Absinthe & Old Lace
The elevator door opens to a syncopated ragtime melody, revealing period-correct outfits hanging on headless forms — a pouffy ’50s party dress, a ’40s housedress, a circa-1910 three-piece traveling suit that would have been worn by someone on the Titanic. Old advertisements and travel posters dot the walls, and a large glass-windowed bookshelf shows off etiquette and beauty books from the 1900s to the 1950s. It doesn’t feel costumey at all. It feels . . . historical, like a museum.
This is ReVamp, the brainchild of designer and owner Annamarie von Firley, a boutique that specializes in replicating clothing from the first half of the 20th century. Shopping here is a full-service experience, like in shops of yore. Some clothes are modeled on mannequins, and there are more designs in look books; shoppers fill out a little form with size, style and fabric. Surprisingly, the clothes are very modestly priced: shirts for $80, dresses up to $150, with details and touches not seen on today’s styles — Eton hips, knife pleats, buttons and ribbon detailing.
It began with an obsession: von Firley’s penchant for accumulating vintage books, furniture, clothes and patterns. “My family never really kept any heirlooms, so I guess my collecting is a way for me to create my own history,” von Firley says, smiling, her Day-Glo yellow hair shimmering in the sunlight that filters through the large windows.
Von Firley went to school to learn toy making, then built furniture for a living, then made perfumes, before moving on to make clothes in 1998. It was her love of swing dancing that got her into it. “No one was really dressing up on the swing scene anymore,” she says, “so I decided to make clothes, at first for myself, then for others.” She had met Dita von Teese, burlesque goddess (oh, and Marilyn Manson’s wife), when she was making corsets, and continues to make clothes for her. When von Teese recently held a tea party at ReVamp to herald her latest book, Burlesque and the Art of the Teese, von Firley made two frilly ’50s aprons just for the occasion. “I can’t sell them now,” she says. “They’d have to retail for 150 bucks each with all the detail work.”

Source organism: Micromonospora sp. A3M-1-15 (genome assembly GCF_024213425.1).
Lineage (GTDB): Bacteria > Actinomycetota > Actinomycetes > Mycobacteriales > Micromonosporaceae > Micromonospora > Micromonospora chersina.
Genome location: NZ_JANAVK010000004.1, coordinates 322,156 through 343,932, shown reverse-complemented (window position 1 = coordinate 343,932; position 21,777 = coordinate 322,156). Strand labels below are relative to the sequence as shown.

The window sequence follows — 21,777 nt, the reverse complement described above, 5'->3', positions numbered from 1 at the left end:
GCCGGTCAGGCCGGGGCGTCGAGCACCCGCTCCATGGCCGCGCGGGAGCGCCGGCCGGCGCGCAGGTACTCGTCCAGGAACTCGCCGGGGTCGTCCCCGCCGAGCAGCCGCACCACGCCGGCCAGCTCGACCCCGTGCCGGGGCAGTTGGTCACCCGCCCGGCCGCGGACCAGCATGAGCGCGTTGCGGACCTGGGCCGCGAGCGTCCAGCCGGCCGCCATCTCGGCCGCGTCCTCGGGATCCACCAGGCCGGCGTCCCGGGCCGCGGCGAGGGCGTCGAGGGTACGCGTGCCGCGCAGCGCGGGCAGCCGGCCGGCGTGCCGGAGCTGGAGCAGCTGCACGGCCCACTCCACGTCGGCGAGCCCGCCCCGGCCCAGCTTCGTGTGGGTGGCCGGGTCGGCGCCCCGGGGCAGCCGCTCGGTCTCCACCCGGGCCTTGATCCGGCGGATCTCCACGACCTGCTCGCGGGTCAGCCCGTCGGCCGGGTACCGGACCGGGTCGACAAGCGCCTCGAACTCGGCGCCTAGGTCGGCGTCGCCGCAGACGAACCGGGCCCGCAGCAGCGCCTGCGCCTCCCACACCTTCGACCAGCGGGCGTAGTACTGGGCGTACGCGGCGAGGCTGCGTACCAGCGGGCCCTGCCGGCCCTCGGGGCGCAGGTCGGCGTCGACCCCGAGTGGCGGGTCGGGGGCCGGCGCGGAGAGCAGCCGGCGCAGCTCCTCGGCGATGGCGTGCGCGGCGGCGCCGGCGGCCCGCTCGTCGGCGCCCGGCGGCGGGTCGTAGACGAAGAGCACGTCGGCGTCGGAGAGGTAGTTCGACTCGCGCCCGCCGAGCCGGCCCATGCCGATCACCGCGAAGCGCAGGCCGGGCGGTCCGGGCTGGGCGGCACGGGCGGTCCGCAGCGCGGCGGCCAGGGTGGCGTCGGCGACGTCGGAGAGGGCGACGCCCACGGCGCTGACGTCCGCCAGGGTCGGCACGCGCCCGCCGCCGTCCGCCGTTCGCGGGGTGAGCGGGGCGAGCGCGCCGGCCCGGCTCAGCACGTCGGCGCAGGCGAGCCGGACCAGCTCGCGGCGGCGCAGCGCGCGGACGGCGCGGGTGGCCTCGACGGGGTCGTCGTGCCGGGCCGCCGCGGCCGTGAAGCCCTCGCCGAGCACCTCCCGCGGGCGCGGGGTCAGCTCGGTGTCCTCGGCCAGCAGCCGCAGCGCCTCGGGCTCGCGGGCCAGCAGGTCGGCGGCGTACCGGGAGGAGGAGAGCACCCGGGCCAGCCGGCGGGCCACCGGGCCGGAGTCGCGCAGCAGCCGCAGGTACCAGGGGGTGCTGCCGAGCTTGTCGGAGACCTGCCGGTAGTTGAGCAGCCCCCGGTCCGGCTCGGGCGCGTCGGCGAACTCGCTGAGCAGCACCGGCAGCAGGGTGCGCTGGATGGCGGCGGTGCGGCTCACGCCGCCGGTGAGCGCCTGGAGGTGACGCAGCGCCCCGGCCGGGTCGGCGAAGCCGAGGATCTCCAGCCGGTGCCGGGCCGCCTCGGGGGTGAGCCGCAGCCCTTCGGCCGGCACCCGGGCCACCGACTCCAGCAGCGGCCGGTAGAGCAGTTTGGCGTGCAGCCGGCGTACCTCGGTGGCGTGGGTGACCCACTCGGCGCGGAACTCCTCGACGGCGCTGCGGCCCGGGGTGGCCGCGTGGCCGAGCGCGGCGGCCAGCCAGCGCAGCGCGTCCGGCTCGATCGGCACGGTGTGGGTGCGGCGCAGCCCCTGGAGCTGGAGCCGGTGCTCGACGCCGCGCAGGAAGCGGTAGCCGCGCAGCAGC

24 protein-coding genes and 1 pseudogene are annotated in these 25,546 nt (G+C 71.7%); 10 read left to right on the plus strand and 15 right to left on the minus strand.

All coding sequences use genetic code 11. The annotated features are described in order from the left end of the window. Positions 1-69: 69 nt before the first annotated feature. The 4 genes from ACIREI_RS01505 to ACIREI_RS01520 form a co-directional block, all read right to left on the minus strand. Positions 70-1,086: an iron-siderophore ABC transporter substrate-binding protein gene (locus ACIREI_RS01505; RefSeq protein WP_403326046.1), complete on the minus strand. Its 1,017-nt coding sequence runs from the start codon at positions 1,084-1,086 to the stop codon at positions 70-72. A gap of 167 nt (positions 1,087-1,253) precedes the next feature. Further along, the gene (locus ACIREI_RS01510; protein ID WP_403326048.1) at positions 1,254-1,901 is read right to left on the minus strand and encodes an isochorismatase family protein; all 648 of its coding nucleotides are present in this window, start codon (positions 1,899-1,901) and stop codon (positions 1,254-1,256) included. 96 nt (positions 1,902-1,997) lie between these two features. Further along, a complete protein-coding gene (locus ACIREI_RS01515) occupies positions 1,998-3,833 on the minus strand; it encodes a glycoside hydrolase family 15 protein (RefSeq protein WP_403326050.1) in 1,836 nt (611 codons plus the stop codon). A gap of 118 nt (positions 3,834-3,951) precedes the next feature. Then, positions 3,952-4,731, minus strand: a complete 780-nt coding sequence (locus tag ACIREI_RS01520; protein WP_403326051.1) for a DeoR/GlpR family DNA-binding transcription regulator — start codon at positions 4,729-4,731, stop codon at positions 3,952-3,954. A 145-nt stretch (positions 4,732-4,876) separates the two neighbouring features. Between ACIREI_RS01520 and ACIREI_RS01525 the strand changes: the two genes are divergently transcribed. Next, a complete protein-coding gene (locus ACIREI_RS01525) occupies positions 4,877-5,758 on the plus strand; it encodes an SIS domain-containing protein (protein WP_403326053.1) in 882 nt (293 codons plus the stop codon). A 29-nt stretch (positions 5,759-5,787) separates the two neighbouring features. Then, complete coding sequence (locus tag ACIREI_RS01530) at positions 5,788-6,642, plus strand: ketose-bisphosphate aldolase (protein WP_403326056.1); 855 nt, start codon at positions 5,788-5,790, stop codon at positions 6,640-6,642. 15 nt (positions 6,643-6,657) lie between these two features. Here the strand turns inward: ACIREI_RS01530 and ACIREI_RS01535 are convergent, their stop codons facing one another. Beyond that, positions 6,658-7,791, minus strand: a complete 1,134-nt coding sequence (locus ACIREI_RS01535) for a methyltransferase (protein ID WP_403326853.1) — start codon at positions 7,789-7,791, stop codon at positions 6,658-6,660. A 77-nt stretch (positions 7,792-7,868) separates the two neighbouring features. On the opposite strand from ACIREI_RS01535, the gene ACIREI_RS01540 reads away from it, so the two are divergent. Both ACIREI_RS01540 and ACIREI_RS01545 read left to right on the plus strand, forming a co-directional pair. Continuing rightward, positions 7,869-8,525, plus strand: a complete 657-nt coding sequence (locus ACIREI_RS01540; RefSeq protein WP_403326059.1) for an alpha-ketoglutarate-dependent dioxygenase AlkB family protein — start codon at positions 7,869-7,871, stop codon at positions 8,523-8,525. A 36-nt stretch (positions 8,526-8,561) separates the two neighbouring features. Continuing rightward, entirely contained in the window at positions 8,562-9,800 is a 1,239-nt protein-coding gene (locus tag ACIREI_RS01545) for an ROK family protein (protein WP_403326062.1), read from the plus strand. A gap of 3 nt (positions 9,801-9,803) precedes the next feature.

That’s not the only custom work von Firley does. Besides wedding dresses, any piece in the store can be altered; the fabric can be changed, and the piece can be tailored to fit any body type. Most of von Firley’s designs come from authentic vintage patterns, vintage clothing, old magazines and catalogs that she finds — all historically accurate. She also can make patterns based on photographs or illustrations. “A few people have even dropped off movies for me to watch. I go home, fastforward and pause, and try to sketch it out. But it’s finding the fabric that’s hard these days,” she says. “Everything has stretch in it. Whenever I find something that looks vintage, I buy it up.”
Von Firley offers vintage-immersion classes, where students can learn everything from the art of cloche making to how to make authentic slips. And for those not inclined to sew, she offers hair-and-makeup lessons. Students learn how to make pin curls, rag curls, Marcel waves and ’40s up-dos, how to apply fake eyelashes, what the lip and eyebrow shape of a woman in a particular decade looked like. I sat in on a recent class and was transformed into a ’40s pinup girl, thanks to Sandra D (from Allen Edwards Salon, Studio City), who specializes in hairdos of the past. Von Firley handles the makeup; she uses a line of cosmetics called Bésame, from a Glendale company that, like ReVamp, prides itself on the authenticity of its products. All the colors are exact replicas of shades used in the ’20s to ’50s. The lipsticks are even shaped in the small bullet style, so if you find a purse that has a bullet-lipstick holder, these will slide right in. And they all come in gold compacts that are also historically accurate.
A certain breed of shopper will delight in this vintage veracity — those in search of a historical identity, those who feel they were born in the wrong era, or perhaps those who just want to look different in a cookie-cutter Gap world.
“I waited online for seven hours to be on Project Runway,” von Firley says, not at all dejected. “They looked at my book and decided I was too literal.” In a world of high concept and recycled avant garde, literal can be very refreshing.
ReVamp, Platt Building, 834 S. Broadway, Suite 1200, downtown, (213) 488-3387. For more information and vintage-immersion class schedules: revampvintage.com.
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